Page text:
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A Grand Canyon Farewell

by Bryan on March 30th, 2012

Blogger’s Note: Here’s a revised version of an annual post.

Our superlatives for beauty and scale are rendered feeble beneath the walls of the Grand Canyon. Poets and philosophers are no match for eons of rock, penetrating light, and a river of unassuming power.

So I’ll turn instead to one of the world’s smallest butterflies – the Western Pygmy-Blue (Brephidium exilis), which I have found flying in the Grand Canyon from time to time. When it spreads its wings, marked in bronze with blue gems, this butterfly is 1.5 cm across. A speck, like the rest of us, in this big place.

From my home in Vermont, I began a journey west with a backpacking trip here in late February. Today I end my canyon adventure in the good company of 11 people who joined me for natural history outing to the Grand Canyon and environs. (More on these amazing folks and our experiences will come Sunday.) Leaving makes me wistful.

Along this journey were turquoise waters, drifting condors, wandering mountain goats, and almond sandstones. Lizards flashed blue throats. Mistletoe perched awkwardly on Utah Juniper. The sun set flames onto distant buttes. And the Western Pygmy-Blues flew unnoticed, elusive.

Time is also elusive here. While exploring side canyons, I often find a particular caddisfly larvae hidden in its tiny stone hut, the insect’s self-made, rock-solid protection from predators. It is a home spanning a good portion of the earth’s history, a sampling of the canyon’s layers: a grain of Hermit Shale (formed from mud 280 million years ago), a spec of Tapeats Sandstone (deposited at an ocean shoreline 525 million years ago), and perhaps a granule of Vishnu Schist (formed from tectonic place collisions 1.8 billion years ago).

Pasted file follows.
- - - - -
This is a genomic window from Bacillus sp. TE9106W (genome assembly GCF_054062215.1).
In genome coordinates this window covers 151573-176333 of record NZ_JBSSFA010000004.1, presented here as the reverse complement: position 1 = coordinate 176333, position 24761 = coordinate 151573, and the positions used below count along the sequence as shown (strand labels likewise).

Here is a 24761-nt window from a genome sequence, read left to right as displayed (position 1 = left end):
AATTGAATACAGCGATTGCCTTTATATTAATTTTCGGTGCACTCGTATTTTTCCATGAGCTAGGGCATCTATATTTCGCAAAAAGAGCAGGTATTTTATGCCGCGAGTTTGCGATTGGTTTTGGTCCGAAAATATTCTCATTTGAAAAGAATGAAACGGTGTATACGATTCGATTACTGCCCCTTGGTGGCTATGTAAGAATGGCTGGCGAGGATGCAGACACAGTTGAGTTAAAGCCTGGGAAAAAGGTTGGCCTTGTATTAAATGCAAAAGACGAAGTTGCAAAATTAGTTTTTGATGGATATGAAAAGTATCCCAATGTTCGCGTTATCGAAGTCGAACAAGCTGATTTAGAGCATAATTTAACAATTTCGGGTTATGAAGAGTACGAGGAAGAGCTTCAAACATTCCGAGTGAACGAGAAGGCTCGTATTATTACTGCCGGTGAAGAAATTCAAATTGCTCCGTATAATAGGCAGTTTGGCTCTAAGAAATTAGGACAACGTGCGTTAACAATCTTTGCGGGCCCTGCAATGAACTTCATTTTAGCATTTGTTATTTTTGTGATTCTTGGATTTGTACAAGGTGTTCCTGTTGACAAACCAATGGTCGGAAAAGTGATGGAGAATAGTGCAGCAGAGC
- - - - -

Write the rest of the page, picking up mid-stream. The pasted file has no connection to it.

But soon the caddisfly will pupate and become a flying adult for an ephemeral spring fling. How ephemeral? The caddisfly  uses as its armor bits of rock spanning hundreds of millions of years in order to mature and then fly and have sex for only a day or two.

The immensity of rock, the birds and lizards, the sun and snow, have been constant companions for much my month just past. Yet they are but microns in the life of this canyon. I’ve seen storms come and go, rocks crashing to earth, thousands of people. Yet on the canyon’s sense of scale and time, we all go unnoticed. We receive our gift of humility. We are no more in this place than a passing caddisfly or a tiny butterfly.

Onward to Texas.

 

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From → Birds, Grand Canyon

One Comment
  1. Joan Thompson permalink

    Your descriptive skills at their best. It’s a pleasure to read of distant beauty in quite poetic fashion.

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